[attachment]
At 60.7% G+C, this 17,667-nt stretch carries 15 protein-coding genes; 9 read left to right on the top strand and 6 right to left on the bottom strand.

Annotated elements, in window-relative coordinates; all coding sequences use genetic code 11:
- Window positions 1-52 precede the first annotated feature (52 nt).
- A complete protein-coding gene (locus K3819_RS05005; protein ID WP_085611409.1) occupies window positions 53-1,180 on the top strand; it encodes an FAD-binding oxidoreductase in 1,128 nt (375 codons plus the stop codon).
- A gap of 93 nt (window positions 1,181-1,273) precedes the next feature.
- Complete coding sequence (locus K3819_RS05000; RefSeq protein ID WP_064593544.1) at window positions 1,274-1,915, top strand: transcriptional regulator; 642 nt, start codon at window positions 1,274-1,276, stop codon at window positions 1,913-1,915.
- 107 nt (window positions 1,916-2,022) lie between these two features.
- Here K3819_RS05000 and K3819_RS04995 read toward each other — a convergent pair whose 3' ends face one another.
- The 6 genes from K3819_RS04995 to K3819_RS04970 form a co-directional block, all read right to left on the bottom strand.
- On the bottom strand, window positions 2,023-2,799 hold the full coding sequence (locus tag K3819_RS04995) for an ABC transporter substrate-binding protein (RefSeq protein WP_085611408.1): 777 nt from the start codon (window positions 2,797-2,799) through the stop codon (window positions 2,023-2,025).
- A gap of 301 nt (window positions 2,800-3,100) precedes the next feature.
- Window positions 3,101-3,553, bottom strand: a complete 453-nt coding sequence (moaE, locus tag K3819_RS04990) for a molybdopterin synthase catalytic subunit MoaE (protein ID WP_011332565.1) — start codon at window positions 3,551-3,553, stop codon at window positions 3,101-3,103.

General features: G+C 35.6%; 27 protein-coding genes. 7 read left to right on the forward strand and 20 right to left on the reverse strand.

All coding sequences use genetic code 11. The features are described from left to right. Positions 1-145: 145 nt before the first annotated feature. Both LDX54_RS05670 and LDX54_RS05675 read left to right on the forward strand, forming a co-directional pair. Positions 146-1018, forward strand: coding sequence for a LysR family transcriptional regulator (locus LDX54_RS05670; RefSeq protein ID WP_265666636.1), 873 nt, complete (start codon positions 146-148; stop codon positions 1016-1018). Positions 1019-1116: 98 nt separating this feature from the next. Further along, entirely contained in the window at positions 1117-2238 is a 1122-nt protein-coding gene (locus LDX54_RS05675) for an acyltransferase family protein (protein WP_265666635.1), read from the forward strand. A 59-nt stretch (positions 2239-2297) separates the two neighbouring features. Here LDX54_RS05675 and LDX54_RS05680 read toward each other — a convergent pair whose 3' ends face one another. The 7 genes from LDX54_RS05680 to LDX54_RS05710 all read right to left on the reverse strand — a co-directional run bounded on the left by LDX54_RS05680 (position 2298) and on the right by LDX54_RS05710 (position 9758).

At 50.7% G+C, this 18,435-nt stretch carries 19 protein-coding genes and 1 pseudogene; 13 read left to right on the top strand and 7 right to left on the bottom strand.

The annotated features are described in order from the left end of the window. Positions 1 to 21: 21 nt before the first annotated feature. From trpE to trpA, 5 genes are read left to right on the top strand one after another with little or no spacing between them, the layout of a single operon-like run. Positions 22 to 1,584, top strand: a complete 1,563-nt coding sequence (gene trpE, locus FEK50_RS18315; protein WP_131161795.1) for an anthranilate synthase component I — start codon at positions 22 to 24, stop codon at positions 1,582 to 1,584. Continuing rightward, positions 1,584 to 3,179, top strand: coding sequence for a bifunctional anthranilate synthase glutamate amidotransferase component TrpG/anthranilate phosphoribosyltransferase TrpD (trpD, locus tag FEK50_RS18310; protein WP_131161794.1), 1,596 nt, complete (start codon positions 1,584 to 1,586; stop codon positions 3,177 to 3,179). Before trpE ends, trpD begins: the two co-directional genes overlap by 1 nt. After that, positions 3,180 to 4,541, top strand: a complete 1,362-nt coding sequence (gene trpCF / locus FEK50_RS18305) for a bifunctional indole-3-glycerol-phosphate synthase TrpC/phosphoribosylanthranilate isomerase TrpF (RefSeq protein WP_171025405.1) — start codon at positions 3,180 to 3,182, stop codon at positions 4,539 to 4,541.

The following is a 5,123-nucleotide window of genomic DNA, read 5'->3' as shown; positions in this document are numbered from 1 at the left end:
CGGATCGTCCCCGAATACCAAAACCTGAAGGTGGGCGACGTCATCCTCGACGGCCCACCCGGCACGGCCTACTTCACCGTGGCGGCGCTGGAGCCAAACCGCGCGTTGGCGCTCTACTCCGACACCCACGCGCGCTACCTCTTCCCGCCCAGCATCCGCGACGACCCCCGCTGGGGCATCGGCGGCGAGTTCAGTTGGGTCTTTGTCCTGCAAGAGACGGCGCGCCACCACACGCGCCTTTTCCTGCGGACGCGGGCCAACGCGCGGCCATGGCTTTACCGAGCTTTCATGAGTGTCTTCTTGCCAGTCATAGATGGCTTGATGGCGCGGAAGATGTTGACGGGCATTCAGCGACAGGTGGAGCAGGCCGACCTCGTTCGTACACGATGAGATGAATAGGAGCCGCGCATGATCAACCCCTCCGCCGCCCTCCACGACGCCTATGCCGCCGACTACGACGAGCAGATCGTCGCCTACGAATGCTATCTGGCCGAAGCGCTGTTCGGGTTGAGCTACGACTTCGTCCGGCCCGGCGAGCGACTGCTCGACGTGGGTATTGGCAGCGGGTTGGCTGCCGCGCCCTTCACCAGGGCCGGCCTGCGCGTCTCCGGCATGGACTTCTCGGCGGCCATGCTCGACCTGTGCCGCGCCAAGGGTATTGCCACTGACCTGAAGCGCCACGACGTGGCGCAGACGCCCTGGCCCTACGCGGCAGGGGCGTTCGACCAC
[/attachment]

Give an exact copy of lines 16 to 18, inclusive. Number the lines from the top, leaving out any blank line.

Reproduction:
The annotated features are described in order from the left end of the window. Positions 1 to 21: 21 nt before the first annotated feature. From trpE to trpA, 5 genes are read left to right on the top strand one after another with little or no spacing between them, the layout of a single operon-like run. Positions 22 to 1,584, top strand: a complete 1,563-nt coding sequence (gene trpE, locus FEK50_RS18315; protein WP_131161795.1) for an anthranilate synthase component I — start codon at positions 22 to 24, stop codon at positions 1,582 to 1,584. Continuing rightward, positions 1,584 to 3,179, top strand: coding sequence for a bifunctional anthranilate synthase glutamate amidotransferase component TrpG/anthranilate phosphoribosyltransferase TrpD (trpD, locus tag FEK50_RS18310; protein WP_131161794.1), 1,596 nt, complete (start codon positions 1,584 to 1,586; stop codon positions 3,177 to 3,179). Before trpE ends, trpD begins: the two co-directional genes overlap by 1 nt. After that, positions 3,180 to 4,541, top strand: a complete 1,362-nt coding sequence (gene trpCF / locus FEK50_RS18305) for a bifunctional indole-3-glycerol-phosphate synthase TrpC/phosphoribosylanthranilate isomerase TrpF (RefSeq protein WP_171025405.1) — start codon at positions 3,180 to 3,182, stop codon at positions 4,539 to 4,541.

The following is a 5,123-nucleotide window of genomic DNA, read 5'->3' as shown; positions in this document are numbered from 1 at the left end:
CGGATCGTCCCCGAATACCAAAACCTGAAGGTGGGCGACGTCATCCTCGACGGCCCACCCGGCACGGCCTACTTCACCGTGGCGGCGCTGGAGCCAAACCGCGCGTTGGCGCTCTACTCCGACACCCACGCGCGCTACCTCTTCCCGCCCAGCATCCGCGACGACCCCCGCTGGGGCATCGGCGGCGAGTTCAGTTGGGTCTTTGTCCTGCAAGAGACGGCGCGCCACCACACGCGCCTTTTCCTGCGGACGCGGGCCAACGCGCGGCCATGGCTTTACCGAGCTTTCATGAGTGTCTTCTTGCCAGTCATAGATGGCTTGATGGCGCGGAAGATGTTGACGGGCATTCAGCGACAGGTGGAGCAGGCCGACCTCGTTCGTACACGATGAGATGAATAGGAGCCGCGCATGATCAACCCCTCCGCCGCCCTCCACGACGCCTATGCCGCCGACTACGACGAGCAGATCGTCGCCTACGAATGCTATCTGGCCGAAGCGCTGTTCGGGTTGAGCTACGACTTCGTCCGGCCCGGCGAGCGACTGCTCGACGTGGGTATTGGCAGCGGGTTGGCTGCCGCGCCCTTCACCAGGGCCGGCCTGCGCGTCTCCGGCATGGACTTCTCGGCGGCCATGCTCGACCTGTGCCGCGCCAAGGGTATTGCCACTGACCTGAAGCGCCACGACGTGGCGCAGACGCCCTGGCCCTACGCGGCAGGGGCGTTCGACCAC